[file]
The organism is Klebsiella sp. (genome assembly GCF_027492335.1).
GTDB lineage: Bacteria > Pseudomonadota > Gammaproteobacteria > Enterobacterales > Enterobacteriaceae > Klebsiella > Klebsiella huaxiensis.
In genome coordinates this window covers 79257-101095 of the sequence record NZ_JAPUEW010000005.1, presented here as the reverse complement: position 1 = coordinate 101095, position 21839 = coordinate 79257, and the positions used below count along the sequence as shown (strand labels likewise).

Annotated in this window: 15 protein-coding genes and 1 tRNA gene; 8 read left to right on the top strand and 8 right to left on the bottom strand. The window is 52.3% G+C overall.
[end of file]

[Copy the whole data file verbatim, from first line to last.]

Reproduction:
The organism is Klebsiella sp. (genome assembly GCF_027492335.1).
GTDB lineage: Bacteria > Pseudomonadota > Gammaproteobacteria > Enterobacterales > Enterobacteriaceae > Klebsiella > Klebsiella huaxiensis.
In genome coordinates this window covers 79257-101095 of the sequence record NZ_JAPUEW010000005.1, presented here as the reverse complement: position 1 = coordinate 101095, position 21839 = coordinate 79257, and the positions used below count along the sequence as shown (strand labels likewise).

Annotated in this window: 15 protein-coding genes and 1 tRNA gene; 8 read left to right on the top strand and 8 right to left on the bottom strand. The window is 52.3% G+C overall.